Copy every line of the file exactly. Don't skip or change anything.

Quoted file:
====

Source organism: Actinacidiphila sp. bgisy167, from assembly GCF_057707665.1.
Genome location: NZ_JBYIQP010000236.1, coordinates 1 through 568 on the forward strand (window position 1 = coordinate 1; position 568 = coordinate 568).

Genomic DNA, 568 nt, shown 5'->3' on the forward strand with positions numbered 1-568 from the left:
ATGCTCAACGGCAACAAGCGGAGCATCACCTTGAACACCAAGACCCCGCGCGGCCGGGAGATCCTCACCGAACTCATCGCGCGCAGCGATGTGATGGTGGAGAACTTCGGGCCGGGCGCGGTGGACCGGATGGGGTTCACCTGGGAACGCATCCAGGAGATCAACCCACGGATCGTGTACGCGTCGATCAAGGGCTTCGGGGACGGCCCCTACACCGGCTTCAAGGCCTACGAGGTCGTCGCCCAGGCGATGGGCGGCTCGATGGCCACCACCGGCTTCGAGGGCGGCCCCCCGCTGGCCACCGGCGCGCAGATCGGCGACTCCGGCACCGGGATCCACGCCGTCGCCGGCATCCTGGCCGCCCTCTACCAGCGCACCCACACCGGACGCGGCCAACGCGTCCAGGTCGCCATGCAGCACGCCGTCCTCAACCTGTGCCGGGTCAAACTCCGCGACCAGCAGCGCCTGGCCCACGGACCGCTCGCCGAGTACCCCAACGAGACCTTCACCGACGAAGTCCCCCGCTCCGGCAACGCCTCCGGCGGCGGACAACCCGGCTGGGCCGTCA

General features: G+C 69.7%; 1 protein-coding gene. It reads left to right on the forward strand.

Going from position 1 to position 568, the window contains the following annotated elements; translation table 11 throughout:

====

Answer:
Source organism: Actinacidiphila sp. bgisy167, from assembly GCF_057707665.1.
Genome location: NZ_JBYIQP010000236.1, coordinates 1 through 568 on the forward strand (window position 1 = coordinate 1; position 568 = coordinate 568).

Genomic DNA, 568 nt, shown 5'->3' on the forward strand with positions numbered 1-568 from the left:
ATGCTCAACGGCAACAAGCGGAGCATCACCTTGAACACCAAGACCCCGCGCGGCCGGGAGATCCTCACCGAACTCATCGCGCGCAGCGATGTGATGGTGGAGAACTTCGGGCCGGGCGCGGTGGACCGGATGGGGTTCACCTGGGAACGCATCCAGGAGATCAACCCACGGATCGTGTACGCGTCGATCAAGGGCTTCGGGGACGGCCCCTACACCGGCTTCAAGGCCTACGAGGTCGTCGCCCAGGCGATGGGCGGCTCGATGGCCACCACCGGCTTCGAGGGCGGCCCCCCGCTGGCCACCGGCGCGCAGATCGGCGACTCCGGCACCGGGATCCACGCCGTCGCCGGCATCCTGGCCGCCCTCTACCAGCGCACCCACACCGGACGCGGCCAACGCGTCCAGGTCGCCATGCAGCACGCCGTCCTCAACCTGTGCCGGGTCAAACTCCGCGACCAGCAGCGCCTGGCCCACGGACCGCTCGCCGAGTACCCCAACGAGACCTTCACCGACGAAGTCCCCCGCTCCGGCAACGCCTCCGGCGGCGGACAACCCGGCTGGGCCGTCA

General features: G+C 69.7%; 1 protein-coding gene. It reads left to right on the forward strand.

Going from position 1 to position 568, the window contains the following annotated elements; translation table 11 throughout: